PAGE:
Learning innovative communication tactics from Martin Murphy, Director of Communications and Public Information at the ILO
On a steamy Friday, midway through Europe’s heat wave, I managed to get a hold of Martin Murphy. Between his work at the International Labour Conference and my hectic schedule in preparation for the Communication for Development Course, we were playing email tag for a bit.
It’s always nice to catch up with a colleague and friend. As the Director of Communications and Public Information at the ILO, he gave me a behind-the-scenes look at the machinery of an immense UN organization aiming to stay relevant in a new age of communications.
We spoke about the ILO 100 global campaign, digital storytelling, and innovation at the 100-year-old organization. Here are my main takeaways.
“The theme and goal of the campaign is: taking the ILO to the people,” Murphy said. “Behind most or all of the issues people deal with in their work life there is one or more international labour standard, and behind that there’s the ILO.”
For its 100th birthday, the ILO communications team launched a campaign to showcase how the organization makes a difference in people’s daily lives, as well as affirm its commitment to staying up-to-date with digital trends.
"The most fun part for me is the creative one. We had a nice, simple, catchy message for each topic,” he said.
But it’s tricky. You’re trying to capture in four lines something those teams have written books on.
Murphy and his team heavily consulted with ILO experts to narrow down the main topics and messages for the campaign. They also created an ambitious plan for promotion, pulling in as many partners as possible.
“Innovation works here when it’s through dialogue,” he said, emphasizing the teamwork that went into the project. “Each team brings something to the table. You sit, discuss, and evaluate.”
The Communications team ultimately came up with different print and digital products that overlap and interact, including posters, a website, and social media posts. For example, the posters that depict people in two situations—decent work versus decent work deficit—were adapted for social media through animation.
All the elements of the campaign are interconnected, with the strategic objective of raising awareness about the ILO’s work.
“You start with a big idea and try to narrow it down to a key message,” he said.
The idea is for someone to understand who we are by looking at it for two seconds. It was a nice challenge.
“You catch people’s attention with the poster,” he said. “And then, if they want to learn more, they’re directed to the ILO 100 website which is full of information about what we do around social justice and decent work.”
Another component of the ILO 100 campaign was the Global Tour—a livestream event that allowed viewers to visit different ILO offices worldwide, one per hour.
“We wanted to show the breadth and scope of the ILO and how it works across countries and cultures.” Murphy said. “Overall, it went extremely well.”
The entire event was an exercise in new media and communication for the ILO. Everything from logistical organization (each team had to be ready to go at a specific time) to technical constraints (the ILO works in countries with slow internet connections) was a challenge.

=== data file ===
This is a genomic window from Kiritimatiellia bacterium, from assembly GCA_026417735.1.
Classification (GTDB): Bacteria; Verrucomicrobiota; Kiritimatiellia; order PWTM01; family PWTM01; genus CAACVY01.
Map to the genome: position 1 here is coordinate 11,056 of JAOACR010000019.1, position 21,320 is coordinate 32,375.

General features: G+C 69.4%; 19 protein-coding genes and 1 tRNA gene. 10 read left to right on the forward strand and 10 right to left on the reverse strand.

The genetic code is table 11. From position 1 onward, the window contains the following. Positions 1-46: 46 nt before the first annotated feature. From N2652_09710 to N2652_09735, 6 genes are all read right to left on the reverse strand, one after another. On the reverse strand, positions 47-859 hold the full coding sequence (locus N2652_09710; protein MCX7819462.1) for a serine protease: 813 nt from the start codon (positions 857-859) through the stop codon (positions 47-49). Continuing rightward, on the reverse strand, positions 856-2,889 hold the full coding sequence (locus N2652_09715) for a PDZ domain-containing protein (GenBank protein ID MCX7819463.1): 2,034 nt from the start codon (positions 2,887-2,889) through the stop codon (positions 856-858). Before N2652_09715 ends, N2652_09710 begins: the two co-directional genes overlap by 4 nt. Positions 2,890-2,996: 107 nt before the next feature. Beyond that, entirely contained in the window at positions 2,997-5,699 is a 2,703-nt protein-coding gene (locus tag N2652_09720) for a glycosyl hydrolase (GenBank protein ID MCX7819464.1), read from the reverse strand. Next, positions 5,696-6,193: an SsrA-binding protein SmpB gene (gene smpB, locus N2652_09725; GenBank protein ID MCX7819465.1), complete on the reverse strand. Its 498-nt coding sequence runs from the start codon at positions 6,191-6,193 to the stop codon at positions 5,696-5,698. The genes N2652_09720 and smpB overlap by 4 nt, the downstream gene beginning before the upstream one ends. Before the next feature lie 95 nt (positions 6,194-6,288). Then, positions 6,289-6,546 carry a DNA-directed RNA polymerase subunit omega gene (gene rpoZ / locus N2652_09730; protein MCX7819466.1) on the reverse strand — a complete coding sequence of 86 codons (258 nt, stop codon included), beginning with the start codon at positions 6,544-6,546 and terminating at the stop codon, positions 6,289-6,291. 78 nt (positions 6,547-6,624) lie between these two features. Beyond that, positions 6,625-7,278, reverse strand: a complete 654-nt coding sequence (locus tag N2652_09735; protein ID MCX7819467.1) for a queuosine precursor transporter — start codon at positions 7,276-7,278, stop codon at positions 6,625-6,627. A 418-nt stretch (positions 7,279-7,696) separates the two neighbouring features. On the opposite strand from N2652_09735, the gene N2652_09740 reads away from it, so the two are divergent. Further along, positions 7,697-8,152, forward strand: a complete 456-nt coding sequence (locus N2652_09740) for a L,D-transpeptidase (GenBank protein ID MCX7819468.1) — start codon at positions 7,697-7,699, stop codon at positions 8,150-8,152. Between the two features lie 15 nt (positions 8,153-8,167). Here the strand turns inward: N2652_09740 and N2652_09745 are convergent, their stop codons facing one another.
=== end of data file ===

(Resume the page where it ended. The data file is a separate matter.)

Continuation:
“Despite differences in language and culture, there is one thing that unites us,” he said.
“The purpose was to show that we’re all in this together. We’re all one ILO.”
“We have some nice digital products, and we're exploring more and more,” Murphy said. “Ten years ago, a story would have been just text and a few images. Now, we rely on digital assets.”
The International Labour Conference was another opportunity for the Communications team to pull in digital elements.
“We did our first-ever virtual reality story during the ILC,” he added.
That story, Dreams of Gold, is a short virtual reality documentary filmed in Ghana’s Ashanti region. The documentary follows three children who stopped working in gold mines and started going to school. It premiered at the ILC and highlights the ILO's efforts to end child labour.
We’re trying to move as fast as we can, within the realities of the ILO.
“It’s the present and the future,” Murphy said. “Digital storytelling is here to stay.”
The ILO recently started telling stories in new ways. For example, its InfoStories aim to convey information through succinct, easily digestible sentences complemented by interesting visuals and graphics. The globally minded organization also need to consider the linguistic and cultural differences between its diverse audiences.
“We need to make sure that every post fits within the ILO world,” Murphy said. “You must look and sound like a tripartite organization that deals with the world of work.”
Murphy doesn’t claim to see the future, but is optimistic about the opportunities and challenges it will bring for his team’s work at the ILO.
“It will happen faster and in more different ways than we can imagine,” Murphy said.
He also foresees that more people will join social media networks, with the obvious implications: the ILO and other organizations will be driven to dedicate more time and energy to the prevailing platforms.
Maybe not the usual sites: Facebook, Twitter,” he said. “There will be new platforms.
Fresh ideas and innovative approaches have the power to transform big UN agencies like the ILO.
“I think some people accuse the ILO of being too conservative and slow,” he said. “I think it’s a big, political place, but it’s open to innovation.”
His team’s year of work on the ILO 100 global campaign has proved that, with enough determination and vision, you can reach beyond expectations and effect real change in the digital landscape. Even if you’re 100.